football Edit

Quarterbacks headline Elite Skills Camp

Last spring, 120 athletes participated in front of nearly 100 college coaches in the Elite Skills Camp held at Cleveland Browns Stadium. On Tuesday, May 1, another 120 players get their chance to show coaches what they can do as the 2nd Annual Elite Skills Camp takes place starting at 3:30 p.m.
Headlining this year's camp are 16 quarterbacks considered among the best in the Midwest. According to National High School All-Star Combine president Don Zoloty, the draw of the quarterbacks will help the other players gain more exposure.
"I think the group in general is pretty strong," said Zoloty. "(Quarterback) is one position that is going to touch the ball on every play, so the (college) coaches want to see those guys and that makes it easier for the other guys to get recruited."
Making the trek to Cleveland from his home in Pittsburgh, Pa., is highly touted quarterback Tino Sunseri, a 6-foot-2, 200-pounder from Central Catholic High School. Sunseri, who threw for over 2,000 yards and 18 touchdowns as a junior, holds offers from Florida State, Louisville, Southern Miss and several other schools.
Challenging Sunseri for top passing honors at the camp are several Buckeye state prospects that have their own collection of early offers.
Trotwood-Madison's Domonick Britt, a 6-foot-5, 175-pounder, holds offers from Cincinnati, Akron, Kent State and Eastern Michigan and he's drawn interest from several other BCS programs. Ohio Varsity ranks Britt as the top quarterback in the state of Ohio.
Youngstown Rayen (soon to be Youngstown East) quarterback Sal Battles is heading to the camp to prove to college coaches that he belongs behind center, not in the backfield.
"I know I have a lot to prove," Battles said. "Whate I want to play in college is quarterback and a lot of people are telling me that I am too short to play the position. That's why I feel if I do what I'm supposed to do, that will change a lot of people's minds about what I should play in college."
Kent State, Bowling Green and Miami (OH) have all extended scholarship offers to Battles.
Sherwood Fairview's Ryan Radcliff holds an offer from Bowling Green but has drawn plenty of interest from other programs. All he did last fall was throw for 4,600 yards and 57 touchdowns.
Both Zac Dysert and Zack Stoudt have collected at least one scholarship offer.
Dysert, a 6-foot-3, 180-pounder from Ada, picked up offers from Cincinnati and Troy after throwing for 3,800 yards and 31 scores last season. Stoudt, the son of former Pittsburgh Steelers quarterback Cliff Stoudt, landed his first offer just a week ago when Gardner-Webb pulled the trigger. An injury kept the 6-foot-5, 215-pounder from seeing much action last season, so he's ready to show his stuff on Tuesday.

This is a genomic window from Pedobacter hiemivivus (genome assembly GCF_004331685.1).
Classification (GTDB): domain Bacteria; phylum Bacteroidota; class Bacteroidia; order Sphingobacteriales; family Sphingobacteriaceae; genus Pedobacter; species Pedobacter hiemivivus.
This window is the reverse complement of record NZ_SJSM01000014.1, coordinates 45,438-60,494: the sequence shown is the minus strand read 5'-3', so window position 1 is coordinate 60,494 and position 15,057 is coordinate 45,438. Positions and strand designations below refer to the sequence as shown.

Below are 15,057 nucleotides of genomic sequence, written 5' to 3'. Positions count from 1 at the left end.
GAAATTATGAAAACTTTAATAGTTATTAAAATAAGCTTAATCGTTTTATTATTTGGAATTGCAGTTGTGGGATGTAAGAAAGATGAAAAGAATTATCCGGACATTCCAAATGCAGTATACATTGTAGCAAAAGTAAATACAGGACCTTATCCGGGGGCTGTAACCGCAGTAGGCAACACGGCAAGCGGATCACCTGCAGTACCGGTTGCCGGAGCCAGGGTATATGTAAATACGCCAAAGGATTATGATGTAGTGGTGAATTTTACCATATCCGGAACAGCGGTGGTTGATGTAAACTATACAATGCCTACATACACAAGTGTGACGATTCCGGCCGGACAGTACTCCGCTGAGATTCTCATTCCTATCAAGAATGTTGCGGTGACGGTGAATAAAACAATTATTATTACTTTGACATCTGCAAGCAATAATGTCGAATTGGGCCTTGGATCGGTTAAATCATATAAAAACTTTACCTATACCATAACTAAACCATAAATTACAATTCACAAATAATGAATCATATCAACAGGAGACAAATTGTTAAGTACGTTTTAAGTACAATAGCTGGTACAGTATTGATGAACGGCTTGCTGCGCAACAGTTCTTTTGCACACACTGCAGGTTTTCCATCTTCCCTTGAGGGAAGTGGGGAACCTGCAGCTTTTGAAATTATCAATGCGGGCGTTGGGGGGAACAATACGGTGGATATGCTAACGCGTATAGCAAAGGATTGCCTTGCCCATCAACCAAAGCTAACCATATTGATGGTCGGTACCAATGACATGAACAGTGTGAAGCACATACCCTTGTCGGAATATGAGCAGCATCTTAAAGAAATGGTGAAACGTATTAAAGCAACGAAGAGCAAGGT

Bart Tanski, quarterback of the Division I state runner-up Mentor Cardinals, was a late addition to the camp. Tanski, a 6-foot-2, 190-pounder, has drawn plenty of interest from colleges and finally will have the chance to show coaches just how valuable he could be running a college offense.
Vandalia Butler's Jason Albertini has spent the off-season preparing for this event. The 6-foot-2, 220-pounder is ready to compete against the top quarterbacks and do what he can to force coaches to add him to their offer list.
"I'm hoping to show the coaches that my mechanics are fundamentally sound and that I can make a throw anywhere on the field," he said. "I just want a chance to compete against the best talent around and show my skills."
Completing the field are New Philadelphia's Jordan Miller, Centerville's David Fleming, Painesville Riverside's Mickey Mohner, Hubbard's Mark Kanetsky, Cleveland Heights' Travis Kelce, Strongsville's Tim Kamczyc, Brunswick's Sean Bedevelsky and Rocky River's Andy Breidigam.
Bedevelsky is excited about the opportunity to throw in front of college coaches. He's attended several combines where he's had his speed and strength tested, but throwing the football is where he thinks he excels.
"This is a great opportunity to perform in front of college coaches because I think I can have a better showing with actually throwing the ball and and working hands on rather than running a 40-yard dash," he said. "I'm not the fastest person around so it is better for coaches to see what I can do with the football in my hands."
Zoloty is confident that this group of quarterbacks has the talent to walk away from the event with more interest from colleges and possbily even more offers than what they started with.
"I don't think there's any reason all those kids can't walk away without an offer," he said.
Stay tuned to OhioVarsity.com for more previews of the Elite Skills Camp and a full break-down of the camp later in the week.